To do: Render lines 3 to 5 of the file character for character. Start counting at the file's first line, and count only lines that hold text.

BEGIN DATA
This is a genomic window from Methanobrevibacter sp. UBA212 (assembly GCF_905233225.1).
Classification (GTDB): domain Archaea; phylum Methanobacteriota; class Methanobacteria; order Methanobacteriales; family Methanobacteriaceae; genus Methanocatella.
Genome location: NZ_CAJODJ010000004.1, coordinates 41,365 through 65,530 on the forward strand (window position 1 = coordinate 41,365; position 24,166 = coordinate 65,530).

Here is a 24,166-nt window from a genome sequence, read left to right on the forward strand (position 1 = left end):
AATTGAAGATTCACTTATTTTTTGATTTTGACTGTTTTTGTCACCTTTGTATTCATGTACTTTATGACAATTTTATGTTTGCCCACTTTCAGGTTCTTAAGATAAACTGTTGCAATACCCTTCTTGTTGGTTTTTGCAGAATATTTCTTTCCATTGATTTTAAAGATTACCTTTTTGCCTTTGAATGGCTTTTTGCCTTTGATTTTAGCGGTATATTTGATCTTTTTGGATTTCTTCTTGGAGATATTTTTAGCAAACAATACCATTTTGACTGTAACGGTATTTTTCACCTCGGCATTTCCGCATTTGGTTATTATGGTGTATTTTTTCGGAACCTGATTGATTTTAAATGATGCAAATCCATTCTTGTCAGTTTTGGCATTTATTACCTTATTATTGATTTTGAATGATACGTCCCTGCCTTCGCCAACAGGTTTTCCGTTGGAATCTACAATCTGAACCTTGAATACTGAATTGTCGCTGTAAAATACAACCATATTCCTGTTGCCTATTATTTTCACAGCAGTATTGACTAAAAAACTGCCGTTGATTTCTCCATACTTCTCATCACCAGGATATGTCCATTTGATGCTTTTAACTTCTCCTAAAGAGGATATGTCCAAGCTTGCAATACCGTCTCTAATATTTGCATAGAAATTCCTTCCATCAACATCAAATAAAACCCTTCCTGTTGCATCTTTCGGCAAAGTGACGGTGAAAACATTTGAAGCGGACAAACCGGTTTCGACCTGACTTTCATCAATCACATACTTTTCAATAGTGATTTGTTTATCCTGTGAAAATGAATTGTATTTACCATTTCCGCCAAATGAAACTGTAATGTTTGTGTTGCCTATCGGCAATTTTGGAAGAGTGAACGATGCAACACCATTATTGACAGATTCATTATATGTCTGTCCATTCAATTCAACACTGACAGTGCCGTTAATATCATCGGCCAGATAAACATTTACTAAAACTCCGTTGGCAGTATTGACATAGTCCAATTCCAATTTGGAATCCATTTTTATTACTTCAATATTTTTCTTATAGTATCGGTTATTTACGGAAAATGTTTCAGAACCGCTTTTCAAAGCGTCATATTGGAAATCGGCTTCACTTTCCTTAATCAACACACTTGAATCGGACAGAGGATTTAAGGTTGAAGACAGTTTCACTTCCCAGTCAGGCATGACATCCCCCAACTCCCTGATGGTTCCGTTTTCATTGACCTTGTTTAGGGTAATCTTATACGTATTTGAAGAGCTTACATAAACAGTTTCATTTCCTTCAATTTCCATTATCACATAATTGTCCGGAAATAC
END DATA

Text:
Genome location: NZ_CAJODJ010000004.1, coordinates 41,365 through 65,530 on the forward strand (window position 1 = coordinate 41,365; position 24,166 = coordinate 65,530).

Here is a 24,166-nt window from a genome sequence, read left to right on the forward strand (position 1 = left end):
AATTGAAGATTCACTTATTTTTTGATTTTGACTGTTTTTGTCACCTTTGTATTCATGTACTTTATGACAATTTTATGTTTGCCCACTTTCAGGTTCTTAAGATAAACTGTTGCAATACCCTTCTTGTTGGTTTTTGCAGAATATTTCTTTCCATTGATTTTAAAGATTACCTTTTTGCCTTTGAATGGCTTTTTGCCTTTGATTTTAGCGGTATATTTGATCTTTTTGGATTTCTTCTTGGAGATATTTTTAGCAAACAATACCATTTTGACTGTAACGGTATTTTTCACCTCGGCATTTCCGCATTTGGTTATTATGGTGTATTTTTTCGGAACCTGATTGATTTTAAATGATGCAAATCCATTCTTGTCAGTTTTGGCATTTATTACCTTATTATTGATTTTGAATGATACGTCCCTGCCTTCGCCAACAGGTTTTCCGTTGGAATCTACAATCTGAACCTTGAATACTGAATTGTCGCTGTAAAATACAACCATATTCCTGTTGCCTATTATTTTCACAGCAGTATTGACTAAAAAACTGCCGTTGATTTCTCCATACTTCTCATCACCAGGATATGTCCATTTGATGCTTTTAACTTCTCCTAAAGAGGATATGTCCAAGCTTGCAATACCGTCTCTAATATTTGCATAGAAATTCCTTCCATCAACATCAAATAAAACCCTTCCTGTTGCATCTTTCGGCAAAGTGACGGTGAAAACATTTGAAGCGGACAAACCGGTTTCGACCTGACTTTCATCAATCACATACTTTTCAATAGTGATTTGTTTATCCTGTGAAAATGAATTGTATTTACCATTTCCGCCAAATGAAACTGTAATGTTTGTGTTGCCTATCGGCAATTTTGGAAGAGTGAACGATGCAACACCATTATTGACAGATTCATTATATGTCTGTCCATTCAATTCAACACTGACAGTGCCGTTAATATCATCGGCCAGATAAACATTTACTAAAACTCCGTTGGCAGTATTGACATAGTCCAATTCCAATTTGGAATCCATTTTTATTACTTCAATATTTTTCTTATAGTATCGGTTATTTACGGAAAATGTTTCAGAACCGCTTTTCAAAGCGTCATATTGGAAATCGGCTTCACTTTCCTTAATCAACACACTTGAATCGGACAGAGGATTTAAGGTTGAAGACAGTTTCACTTCCCAGTCAGGCATGACATCCCCCAACTCCCTGATGGTTCCGTTTTCATTGACCTTGTTTAGGGTAATCTTATACGTATTTGAAGAGCTTACATAAACAGTTTCATTTCCTTCAATTTCCATTATCACATAATTGTCCGGAAATAC